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School Notebook: Bay Scallop Bowl winners

Mount Sinai High School’s first-place Bay Scallop Bowl

Mount Sinai High School’s first-place Bay Scallop Bowl team, from left: Julia Eberhard, Patrick McKeown, Ethan Donowitz, Camille Jwo, Nicholas O'Mara and coach David Chase. (Feb. 16, 2013) Credit: Brittany Wait

Long Island teens recently went head-to-head to prove who best knows the ocean.

A five-student team from Mount Sinai High School -- Julia Eberhard, Ethan Donowitz, Camille Jwo, Patrick McKeown and Nicholas O'Mara -- beat 15 tri-state area teams to take first place last month in this year's Bay Scallop Bowl.

The "Jeopardy"-style tournament has fast-paced buzzer rounds and team challenges that test knowledge of oceanography and related sciences.

Mount Sinai has won the bowl seven of the past 12 years. Farmingdale and Great Neck High School South placed second and third, respectively.

"This year's team is extremely well balanced, and all five members are very well-prepared," said Mount Sinai coach David Chase, a science teacher at the school. "It's not about the money for our team. It's about their passion for learning more and more about the ocean."

Chase said he started a club at the school five years ago to study the ocean and build team depth. It now has about two dozen students who compete to be on the "A team."

For winning, Mount Sinai's team members received $1,000 each; they will vie against 24 other school teams next month at the 2013 National Ocean Sciences Bowl in Milwaukee.

Farmingdale team members -- Andrew Cano, Trevor Corrao, Duncan McCloskey, Charlie Tomassetti and Mike Waldman -- won $750 each. "We were very, very well prepared, and our team was incredibly good this year," Farmingdale coach Peter Macchia said.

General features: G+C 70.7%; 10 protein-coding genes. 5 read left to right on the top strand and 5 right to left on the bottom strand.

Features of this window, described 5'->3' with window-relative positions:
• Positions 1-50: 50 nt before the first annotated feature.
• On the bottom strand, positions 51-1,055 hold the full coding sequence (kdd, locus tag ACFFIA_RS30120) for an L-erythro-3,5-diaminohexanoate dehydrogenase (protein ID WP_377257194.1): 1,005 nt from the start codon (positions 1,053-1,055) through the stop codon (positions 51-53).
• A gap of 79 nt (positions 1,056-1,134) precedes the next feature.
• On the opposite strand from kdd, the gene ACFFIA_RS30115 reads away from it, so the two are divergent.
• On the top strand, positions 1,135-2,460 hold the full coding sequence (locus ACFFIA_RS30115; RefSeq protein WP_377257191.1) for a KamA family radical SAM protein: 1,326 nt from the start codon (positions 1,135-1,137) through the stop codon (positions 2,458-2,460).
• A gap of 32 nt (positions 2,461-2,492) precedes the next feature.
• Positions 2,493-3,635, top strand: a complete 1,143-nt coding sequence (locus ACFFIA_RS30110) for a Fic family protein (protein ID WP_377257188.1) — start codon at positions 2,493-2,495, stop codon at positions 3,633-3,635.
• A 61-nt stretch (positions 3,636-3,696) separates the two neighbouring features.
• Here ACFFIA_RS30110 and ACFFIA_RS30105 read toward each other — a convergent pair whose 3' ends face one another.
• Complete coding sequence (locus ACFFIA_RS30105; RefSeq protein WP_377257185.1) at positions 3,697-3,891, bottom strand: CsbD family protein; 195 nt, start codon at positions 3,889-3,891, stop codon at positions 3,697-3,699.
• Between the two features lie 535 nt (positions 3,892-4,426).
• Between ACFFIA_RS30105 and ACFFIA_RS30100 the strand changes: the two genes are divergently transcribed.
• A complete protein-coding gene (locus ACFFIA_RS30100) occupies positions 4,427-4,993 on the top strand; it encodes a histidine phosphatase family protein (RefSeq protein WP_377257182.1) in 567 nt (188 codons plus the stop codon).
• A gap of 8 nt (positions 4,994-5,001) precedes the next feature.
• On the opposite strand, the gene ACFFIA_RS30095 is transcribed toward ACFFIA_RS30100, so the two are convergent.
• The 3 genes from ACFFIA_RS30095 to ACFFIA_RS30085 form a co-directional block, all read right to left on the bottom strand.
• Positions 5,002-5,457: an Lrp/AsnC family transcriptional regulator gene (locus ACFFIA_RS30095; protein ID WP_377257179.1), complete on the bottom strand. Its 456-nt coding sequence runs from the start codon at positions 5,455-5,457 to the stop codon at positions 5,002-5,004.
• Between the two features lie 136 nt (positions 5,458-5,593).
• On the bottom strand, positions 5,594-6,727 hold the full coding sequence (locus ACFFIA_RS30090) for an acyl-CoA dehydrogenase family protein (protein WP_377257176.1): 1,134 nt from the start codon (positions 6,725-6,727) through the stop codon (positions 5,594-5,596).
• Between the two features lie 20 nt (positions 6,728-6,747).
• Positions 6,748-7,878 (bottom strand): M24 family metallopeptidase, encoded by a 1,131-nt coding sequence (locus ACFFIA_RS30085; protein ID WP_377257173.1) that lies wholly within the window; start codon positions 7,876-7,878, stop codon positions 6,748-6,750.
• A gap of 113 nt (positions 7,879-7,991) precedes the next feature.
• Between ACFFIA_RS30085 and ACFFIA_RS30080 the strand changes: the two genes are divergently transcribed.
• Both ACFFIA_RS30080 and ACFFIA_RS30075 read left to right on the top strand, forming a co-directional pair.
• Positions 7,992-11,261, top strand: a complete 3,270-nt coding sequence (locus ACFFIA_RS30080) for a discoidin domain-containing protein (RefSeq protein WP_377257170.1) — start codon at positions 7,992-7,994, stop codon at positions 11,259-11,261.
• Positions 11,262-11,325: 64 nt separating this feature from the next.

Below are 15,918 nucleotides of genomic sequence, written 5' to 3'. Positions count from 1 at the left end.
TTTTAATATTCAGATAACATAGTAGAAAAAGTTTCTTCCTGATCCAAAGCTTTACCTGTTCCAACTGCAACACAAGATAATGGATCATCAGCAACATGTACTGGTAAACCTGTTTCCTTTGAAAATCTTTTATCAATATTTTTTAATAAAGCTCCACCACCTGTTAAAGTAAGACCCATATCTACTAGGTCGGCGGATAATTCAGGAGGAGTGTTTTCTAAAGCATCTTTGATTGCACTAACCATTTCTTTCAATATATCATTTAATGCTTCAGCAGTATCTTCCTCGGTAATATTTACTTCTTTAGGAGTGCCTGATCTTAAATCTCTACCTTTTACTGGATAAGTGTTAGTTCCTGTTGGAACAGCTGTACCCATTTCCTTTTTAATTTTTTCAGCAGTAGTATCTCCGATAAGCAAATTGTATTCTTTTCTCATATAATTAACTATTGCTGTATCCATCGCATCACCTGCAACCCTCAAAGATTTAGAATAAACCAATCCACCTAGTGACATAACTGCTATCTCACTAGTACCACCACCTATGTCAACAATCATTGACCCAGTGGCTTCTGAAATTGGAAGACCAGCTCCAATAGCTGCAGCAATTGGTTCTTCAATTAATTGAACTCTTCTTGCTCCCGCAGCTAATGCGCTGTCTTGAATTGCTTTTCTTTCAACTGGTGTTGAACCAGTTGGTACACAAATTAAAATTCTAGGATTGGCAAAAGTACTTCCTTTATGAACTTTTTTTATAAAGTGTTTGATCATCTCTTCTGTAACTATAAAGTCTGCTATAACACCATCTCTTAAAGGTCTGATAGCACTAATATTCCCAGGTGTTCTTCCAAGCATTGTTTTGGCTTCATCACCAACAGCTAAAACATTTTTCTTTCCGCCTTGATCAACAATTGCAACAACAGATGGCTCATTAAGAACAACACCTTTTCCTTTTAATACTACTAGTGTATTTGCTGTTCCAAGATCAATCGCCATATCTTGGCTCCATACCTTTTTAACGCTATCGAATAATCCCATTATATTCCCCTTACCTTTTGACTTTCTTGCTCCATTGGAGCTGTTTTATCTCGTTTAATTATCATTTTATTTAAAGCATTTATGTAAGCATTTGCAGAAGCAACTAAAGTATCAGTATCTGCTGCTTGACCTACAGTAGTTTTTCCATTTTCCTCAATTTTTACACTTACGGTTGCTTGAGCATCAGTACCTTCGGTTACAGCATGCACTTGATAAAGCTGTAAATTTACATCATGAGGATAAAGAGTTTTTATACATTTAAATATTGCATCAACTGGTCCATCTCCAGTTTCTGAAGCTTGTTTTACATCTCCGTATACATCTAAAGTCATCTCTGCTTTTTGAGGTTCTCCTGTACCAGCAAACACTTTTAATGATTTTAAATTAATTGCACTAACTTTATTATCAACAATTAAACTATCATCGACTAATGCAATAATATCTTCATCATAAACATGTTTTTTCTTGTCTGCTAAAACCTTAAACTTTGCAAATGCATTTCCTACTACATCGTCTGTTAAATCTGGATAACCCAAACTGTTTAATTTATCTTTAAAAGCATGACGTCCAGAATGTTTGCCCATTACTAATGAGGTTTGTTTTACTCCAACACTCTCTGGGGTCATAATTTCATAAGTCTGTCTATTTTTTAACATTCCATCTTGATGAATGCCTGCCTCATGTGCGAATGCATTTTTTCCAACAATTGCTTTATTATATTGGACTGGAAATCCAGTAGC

Herricks 'Idol'

Herricks High School has donated the $2,500 proceeds from its ninth annual "Herricks Idol" to the Long Beach school district to help replace music instruments ruined in superstorm Sandy flooding.

Senior Dennis Kim and junior Jenny Cho won the competition with performances of Bruno Mars' "Talking to the Moon" and Adele's "Rumour Has It," respectively.

In addition, Herrick's music department, Tri-M Music Honor Society and Music Boosters Association coordinated a collection of more than a dozen instruments for Long Beach.



Pre-K story time

The Seaford Union Free School District's soon-to-be kindergartners are being introduced to reading before their schooling through a story-time program titled "Literacy Experiences."

At Seaford Harbor Elementary School, 60 youngsters who are expected to make up the school's kindergarten class in September recently enjoyed stories about teddy bears while clutching the stuffed animals and also snacking on Nabisco's Teddy Grahams. At Seaford Manor Elementary School, 55 upcoming kindergartners were treated to a reading of Katie Davis' children's book, "Kindergarten Rocks!"

"This allows these youngsters and their parents several opportunities to visit our elementary schools and feel more comfortable when they come next year as full-time students," said John Striffolino, the district's assistant superintendent for curriculum and instruction.



Sharing volunteer goals

Syosset High School's Awareness Club hosted a Volunteer Day last month in which 17 local organizations shared their missions and community service opportunities with teenagers.

Participating organizations included Sunrise Day Camp in Wheatley Heights, Winthrop-University Hospital in Mineola, and HorseAbility Center for Equine Facilitated Programs in Old Westbury.

In addition, the school's Italian and Latin clubs presented $300 raised during a recent holiday fundraiser to Island Harvest in Mineola, and the student government contributed another $200 to the organization.



Chinese New Year

Dozens of schools across Long Island rang in the Chinese New Year last month with in-school parades and other festivities designed to introduce kids to the culture of China.

In Freeport, Columbus Avenue Elementary School's Early Childhood Education Center kicked off the Year of the Snake with a parade that included paper lanterns and a paper dragon, which symbolizes goodness and strength. Children also sampled traditional Chinese-American foods, such as flavored chicken and fried rice, from a local restaurant.

In Seaford, third-graders at Manor Elementary School spent weeks learning about the country's customs, geography and schools, and the lessons culminated with a Chinese feast. They also penned essays on whether they would rather go to school in China or the United States.

In Valley Stream, Howell Road Elementary School kindergartners paraded with signs that read "Gung hay fat choy," which means "Best wishes and congratulations."


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